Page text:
I don't believe there is any means of proving much of anything about the soul. The Bible implies we have existence beyond death but very little if any information about how it comes to be. However, there is nothing that even hints at the idea that any of us exist in any form prior to our life here on earth. So I think the soul as an emergent or created phenomenon is the only possible Scriptural belief about it. And I also believe that since the procedure outlined in the creation of Adam did not involve the creation of body and soul as separate things, but rather the formation of the body and then God breathing life into that body, it is reasonable to conclude that the soul is in some manner emergent. If we then line that up with how, as I understand it, OT law in fact treats the unformed fetus differently that the formed fetus in the event men fighting kill the unborn baby, it seems reasonable to conclude that the personhood or soul of the child is not present early on in the process. Since scientifically the creation of neurons well precedes any possible ANE observation the fetus is 'formed', I think using neural activity as the first possible moment the fetus could be classified a 'person' is generous, and it has the added advantage of being a useful and objective criteria for both the beginning and the ending of personhood in a day and age when the life of the body and the life of the person can in fact be quite diifferent - especially at death (e.g. brain dead person on life support).
    Well, no, there's nothing that hints at the idea that we exist prior to our life here on earth. So the question then becomes when exactly the soul emerges, or is created and imparted into the body.

    In my opinion people should be very careful about basing any assumption on how the soul and body are related on the story about the creation of Adam, because the manner in which Adam was created is a unique one-time event that have too many dissimilarities with the normal human development process in the womb, so we should be reticent in speculating too much based on that passage. Not to mention, even if I did accept that the creation story of Adam could be used to base beliefs about the relationship between the soul and the body, I could just as readily argue that what God did in the story of creating Adam was not simply "breathing life" into the lifeless body, but actually "breathing" the soul into it, which would run counter to your claim that the story lends support for the notion that the soul is emergent.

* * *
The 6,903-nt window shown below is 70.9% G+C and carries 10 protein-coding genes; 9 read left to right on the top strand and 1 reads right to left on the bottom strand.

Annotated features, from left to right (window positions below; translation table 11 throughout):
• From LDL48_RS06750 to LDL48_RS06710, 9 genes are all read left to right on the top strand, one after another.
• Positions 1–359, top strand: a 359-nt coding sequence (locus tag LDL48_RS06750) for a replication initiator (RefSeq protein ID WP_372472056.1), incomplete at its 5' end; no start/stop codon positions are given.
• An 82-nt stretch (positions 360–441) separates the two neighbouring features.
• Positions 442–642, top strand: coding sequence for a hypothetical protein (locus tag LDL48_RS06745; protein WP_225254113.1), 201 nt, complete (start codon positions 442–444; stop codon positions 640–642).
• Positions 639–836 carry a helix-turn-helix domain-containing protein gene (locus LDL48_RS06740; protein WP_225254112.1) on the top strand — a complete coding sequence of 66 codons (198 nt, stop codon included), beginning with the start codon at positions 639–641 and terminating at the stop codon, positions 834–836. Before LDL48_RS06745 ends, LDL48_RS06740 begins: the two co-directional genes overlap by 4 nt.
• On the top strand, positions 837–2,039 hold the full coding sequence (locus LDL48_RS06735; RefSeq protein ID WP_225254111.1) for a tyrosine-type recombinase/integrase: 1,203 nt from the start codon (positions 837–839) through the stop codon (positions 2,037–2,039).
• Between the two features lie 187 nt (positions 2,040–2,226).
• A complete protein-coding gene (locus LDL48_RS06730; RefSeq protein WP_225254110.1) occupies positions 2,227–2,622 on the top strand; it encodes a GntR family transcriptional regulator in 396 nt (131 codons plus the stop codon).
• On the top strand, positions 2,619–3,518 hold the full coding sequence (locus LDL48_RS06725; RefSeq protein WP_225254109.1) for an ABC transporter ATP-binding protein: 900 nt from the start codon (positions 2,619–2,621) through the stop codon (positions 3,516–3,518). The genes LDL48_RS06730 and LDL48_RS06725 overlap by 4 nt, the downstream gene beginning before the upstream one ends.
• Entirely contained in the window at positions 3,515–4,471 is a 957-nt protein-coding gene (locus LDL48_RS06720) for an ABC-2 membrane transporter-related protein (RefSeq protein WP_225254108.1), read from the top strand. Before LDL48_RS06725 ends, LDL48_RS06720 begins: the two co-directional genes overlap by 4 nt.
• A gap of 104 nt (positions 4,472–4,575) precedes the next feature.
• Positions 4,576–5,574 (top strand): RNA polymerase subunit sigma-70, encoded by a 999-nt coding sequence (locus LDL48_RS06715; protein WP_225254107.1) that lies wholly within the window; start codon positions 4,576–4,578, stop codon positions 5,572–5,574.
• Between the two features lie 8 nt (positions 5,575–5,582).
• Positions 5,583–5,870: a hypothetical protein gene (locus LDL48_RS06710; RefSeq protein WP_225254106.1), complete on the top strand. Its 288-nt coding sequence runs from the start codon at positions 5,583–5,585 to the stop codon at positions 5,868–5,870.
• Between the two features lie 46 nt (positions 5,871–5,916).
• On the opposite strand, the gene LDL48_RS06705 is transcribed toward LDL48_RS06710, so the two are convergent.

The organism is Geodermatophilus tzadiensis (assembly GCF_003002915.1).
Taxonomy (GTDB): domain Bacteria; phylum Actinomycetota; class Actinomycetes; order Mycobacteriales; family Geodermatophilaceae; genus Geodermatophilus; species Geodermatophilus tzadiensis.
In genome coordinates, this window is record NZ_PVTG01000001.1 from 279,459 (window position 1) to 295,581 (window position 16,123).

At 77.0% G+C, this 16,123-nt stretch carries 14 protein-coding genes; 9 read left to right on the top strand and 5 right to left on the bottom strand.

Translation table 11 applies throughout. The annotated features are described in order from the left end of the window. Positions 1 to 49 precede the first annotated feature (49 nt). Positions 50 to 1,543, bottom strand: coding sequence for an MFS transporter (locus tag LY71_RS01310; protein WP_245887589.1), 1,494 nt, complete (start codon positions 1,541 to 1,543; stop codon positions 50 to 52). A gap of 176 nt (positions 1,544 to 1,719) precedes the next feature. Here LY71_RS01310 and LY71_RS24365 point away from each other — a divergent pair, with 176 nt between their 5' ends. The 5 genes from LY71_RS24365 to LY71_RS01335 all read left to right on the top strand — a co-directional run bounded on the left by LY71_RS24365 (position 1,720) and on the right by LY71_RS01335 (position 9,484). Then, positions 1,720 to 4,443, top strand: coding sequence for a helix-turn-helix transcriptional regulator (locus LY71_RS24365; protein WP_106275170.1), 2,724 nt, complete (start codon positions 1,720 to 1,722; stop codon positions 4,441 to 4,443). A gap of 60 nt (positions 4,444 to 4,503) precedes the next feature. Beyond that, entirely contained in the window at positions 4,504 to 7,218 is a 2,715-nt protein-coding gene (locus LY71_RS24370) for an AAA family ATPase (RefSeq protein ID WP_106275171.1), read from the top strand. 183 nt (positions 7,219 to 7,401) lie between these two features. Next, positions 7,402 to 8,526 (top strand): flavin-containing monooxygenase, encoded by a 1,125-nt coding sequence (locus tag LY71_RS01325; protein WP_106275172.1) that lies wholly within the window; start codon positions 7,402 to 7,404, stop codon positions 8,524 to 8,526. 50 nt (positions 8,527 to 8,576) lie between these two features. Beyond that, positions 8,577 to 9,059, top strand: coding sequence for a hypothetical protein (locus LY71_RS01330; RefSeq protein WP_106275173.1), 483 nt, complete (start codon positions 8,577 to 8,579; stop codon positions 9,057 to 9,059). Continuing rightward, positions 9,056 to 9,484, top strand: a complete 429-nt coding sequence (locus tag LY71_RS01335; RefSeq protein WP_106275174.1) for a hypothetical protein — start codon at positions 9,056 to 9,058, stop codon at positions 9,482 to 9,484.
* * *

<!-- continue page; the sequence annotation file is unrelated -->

As for the case of the men fighting and accidentally killing an unborn baby, I think there's two ways to look at this, that doesn't necessitate believing that the fetus is not it's own person. I'm sure you've already heard of these arguments (I'm suspecting Adrift has presented one or both of them already in this thread) but I'll repeat them here in any case.

    Option one is to take the view that what is described is not a miscarriage induced by violence, or killing of the unborn baby, but rather that the fighting causes a premature birth, a view that the translators of the NET bible takes, with the following justification:

    Scripture Verse: Exodus 21:22 NET Bible

    22 “If men fight and hit a pregnant woman and her child is born prematurely,51 but there is no serious injury, he will surely be punished in accordance with what the woman’s husband demands of him, and he will pay what the court decides.52

    © Copyright Original Source



    Source: NET Bible notes

    51tn This line has occasioned a good deal of discussion. It may indicate that the child was killed, as in a miscarriage; or it may mean that there was a premature birth. The latter view is taken here because of the way the whole section is written: (1) “her children come out” reflects a birth and not the loss of children, (2) there is no serious damage, and (3) payment is to be set for any remuneration. The word אָסוֹן (ʾason) is translated “serious damage.” The word was taken in Mekilta to mean “death.” U. Cassuto says the point of the phrase is that neither the woman or the children that are born die (Exodus, 275). But see among the literature on this: M. G. Kline, “Lex Talionis and the Human Fetus,” JETS 20 (1977): 193-201; W. House, “Miscarriage or Premature Birth: Additional Thoughts on Exodus 21:22-25,” WTJ 41 (1978): 108-23; S. E. Loewenstamm, “Exodus XXI 22-25,” VT 27 (1977): 352-60.

    © Copyright Original Source



    https://netbible.org/bible/Exodus+21